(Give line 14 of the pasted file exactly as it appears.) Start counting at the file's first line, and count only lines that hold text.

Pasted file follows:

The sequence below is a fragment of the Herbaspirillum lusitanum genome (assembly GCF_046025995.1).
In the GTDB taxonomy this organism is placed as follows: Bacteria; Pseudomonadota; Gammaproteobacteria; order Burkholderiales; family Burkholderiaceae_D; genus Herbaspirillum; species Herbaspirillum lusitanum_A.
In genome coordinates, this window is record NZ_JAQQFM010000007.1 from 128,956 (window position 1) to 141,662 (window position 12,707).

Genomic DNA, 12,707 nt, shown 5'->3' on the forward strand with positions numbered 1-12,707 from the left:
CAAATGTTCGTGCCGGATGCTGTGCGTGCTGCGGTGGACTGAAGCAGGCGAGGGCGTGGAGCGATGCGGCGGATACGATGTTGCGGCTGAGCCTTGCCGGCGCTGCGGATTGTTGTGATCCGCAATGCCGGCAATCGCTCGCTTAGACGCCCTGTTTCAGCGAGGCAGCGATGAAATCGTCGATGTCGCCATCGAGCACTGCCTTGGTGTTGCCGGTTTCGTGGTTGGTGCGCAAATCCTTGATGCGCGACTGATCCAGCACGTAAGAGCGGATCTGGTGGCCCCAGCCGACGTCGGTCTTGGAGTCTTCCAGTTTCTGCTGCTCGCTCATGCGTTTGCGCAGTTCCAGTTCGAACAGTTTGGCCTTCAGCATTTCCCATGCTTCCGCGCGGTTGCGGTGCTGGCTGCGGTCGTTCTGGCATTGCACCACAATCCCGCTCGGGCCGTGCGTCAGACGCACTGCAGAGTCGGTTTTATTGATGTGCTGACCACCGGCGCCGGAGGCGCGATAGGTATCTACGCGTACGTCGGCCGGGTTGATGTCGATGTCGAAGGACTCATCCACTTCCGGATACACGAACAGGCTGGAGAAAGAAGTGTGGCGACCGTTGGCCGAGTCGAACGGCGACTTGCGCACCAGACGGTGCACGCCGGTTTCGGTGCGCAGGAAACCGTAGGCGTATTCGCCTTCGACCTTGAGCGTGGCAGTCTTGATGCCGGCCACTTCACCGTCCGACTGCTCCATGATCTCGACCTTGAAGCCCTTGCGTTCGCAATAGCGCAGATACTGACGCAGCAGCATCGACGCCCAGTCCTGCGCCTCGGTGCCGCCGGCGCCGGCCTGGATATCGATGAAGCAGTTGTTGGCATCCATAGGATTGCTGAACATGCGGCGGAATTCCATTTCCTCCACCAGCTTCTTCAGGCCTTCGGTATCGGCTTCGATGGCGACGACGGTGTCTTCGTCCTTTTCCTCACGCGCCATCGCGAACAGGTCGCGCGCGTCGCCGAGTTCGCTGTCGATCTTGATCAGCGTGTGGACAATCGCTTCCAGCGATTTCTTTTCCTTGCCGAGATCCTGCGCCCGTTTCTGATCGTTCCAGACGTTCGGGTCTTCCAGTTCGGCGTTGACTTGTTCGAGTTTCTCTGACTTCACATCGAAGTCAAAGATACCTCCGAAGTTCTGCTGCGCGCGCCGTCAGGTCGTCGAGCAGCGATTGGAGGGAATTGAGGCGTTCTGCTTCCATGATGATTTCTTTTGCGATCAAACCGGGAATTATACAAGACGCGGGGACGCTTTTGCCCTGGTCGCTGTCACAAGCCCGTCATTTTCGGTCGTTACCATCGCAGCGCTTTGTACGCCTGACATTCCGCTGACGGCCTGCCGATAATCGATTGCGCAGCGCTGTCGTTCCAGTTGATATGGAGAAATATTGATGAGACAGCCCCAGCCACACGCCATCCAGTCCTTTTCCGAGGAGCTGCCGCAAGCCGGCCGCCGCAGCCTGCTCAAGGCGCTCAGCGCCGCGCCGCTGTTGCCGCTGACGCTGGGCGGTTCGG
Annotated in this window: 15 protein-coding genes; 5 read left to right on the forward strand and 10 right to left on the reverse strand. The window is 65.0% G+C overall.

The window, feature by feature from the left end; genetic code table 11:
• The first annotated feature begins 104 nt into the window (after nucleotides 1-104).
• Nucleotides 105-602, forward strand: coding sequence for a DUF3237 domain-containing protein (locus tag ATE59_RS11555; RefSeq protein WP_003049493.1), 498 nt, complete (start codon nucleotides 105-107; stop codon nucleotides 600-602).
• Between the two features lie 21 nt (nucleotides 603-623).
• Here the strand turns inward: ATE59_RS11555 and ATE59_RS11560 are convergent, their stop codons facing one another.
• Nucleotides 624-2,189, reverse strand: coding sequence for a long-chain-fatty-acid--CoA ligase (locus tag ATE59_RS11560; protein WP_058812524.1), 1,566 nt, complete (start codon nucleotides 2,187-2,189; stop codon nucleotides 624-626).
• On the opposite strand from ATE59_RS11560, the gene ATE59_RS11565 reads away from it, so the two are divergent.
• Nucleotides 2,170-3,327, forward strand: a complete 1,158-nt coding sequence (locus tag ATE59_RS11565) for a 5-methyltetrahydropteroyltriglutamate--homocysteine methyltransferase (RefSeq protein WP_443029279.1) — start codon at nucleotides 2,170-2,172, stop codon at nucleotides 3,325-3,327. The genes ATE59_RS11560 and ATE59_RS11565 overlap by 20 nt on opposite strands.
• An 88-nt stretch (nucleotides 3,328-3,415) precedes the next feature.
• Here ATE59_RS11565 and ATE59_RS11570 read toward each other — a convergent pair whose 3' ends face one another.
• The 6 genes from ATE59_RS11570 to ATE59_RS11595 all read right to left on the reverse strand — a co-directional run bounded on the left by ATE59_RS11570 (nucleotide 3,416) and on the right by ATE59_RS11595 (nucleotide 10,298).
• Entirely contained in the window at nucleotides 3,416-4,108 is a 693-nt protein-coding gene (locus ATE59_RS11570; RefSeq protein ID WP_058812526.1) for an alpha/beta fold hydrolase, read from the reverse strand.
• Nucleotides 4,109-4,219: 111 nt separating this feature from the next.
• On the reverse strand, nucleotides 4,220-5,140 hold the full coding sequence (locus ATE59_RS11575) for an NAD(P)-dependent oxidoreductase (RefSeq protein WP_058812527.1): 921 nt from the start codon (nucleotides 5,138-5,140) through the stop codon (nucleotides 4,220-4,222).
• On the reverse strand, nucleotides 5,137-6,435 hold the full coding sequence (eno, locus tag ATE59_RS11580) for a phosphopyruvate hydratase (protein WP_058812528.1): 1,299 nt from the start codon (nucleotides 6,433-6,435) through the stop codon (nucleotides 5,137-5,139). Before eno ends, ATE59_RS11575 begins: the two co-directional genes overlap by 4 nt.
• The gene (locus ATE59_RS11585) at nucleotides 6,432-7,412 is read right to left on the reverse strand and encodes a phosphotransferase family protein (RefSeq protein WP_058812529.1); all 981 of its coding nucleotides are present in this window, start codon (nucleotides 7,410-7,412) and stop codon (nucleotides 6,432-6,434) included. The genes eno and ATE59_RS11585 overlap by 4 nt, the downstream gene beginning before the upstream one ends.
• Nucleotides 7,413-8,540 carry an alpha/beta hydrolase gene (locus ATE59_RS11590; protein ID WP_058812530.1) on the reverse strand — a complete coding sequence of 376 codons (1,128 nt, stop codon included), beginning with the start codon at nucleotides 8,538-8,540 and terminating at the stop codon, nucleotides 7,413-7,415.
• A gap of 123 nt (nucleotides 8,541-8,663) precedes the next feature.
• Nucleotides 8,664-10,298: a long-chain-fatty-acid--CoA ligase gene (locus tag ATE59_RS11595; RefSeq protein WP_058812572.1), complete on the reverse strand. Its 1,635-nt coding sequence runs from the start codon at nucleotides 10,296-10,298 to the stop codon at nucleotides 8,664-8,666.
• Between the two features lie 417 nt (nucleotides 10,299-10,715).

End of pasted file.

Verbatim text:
• Nucleotides 2,170-3,327, forward strand: a complete 1,158-nt coding sequence (locus tag ATE59_RS11565) for a 5-methyltetrahydropteroyltriglutamate--homocysteine methyltransferase (RefSeq protein WP_443029279.1) — start codon at nucleotides 2,170-2,172, stop codon at nucleotides 3,325-3,327. The genes ATE59_RS11560 and ATE59_RS11565 overlap by 20 nt on opposite strands.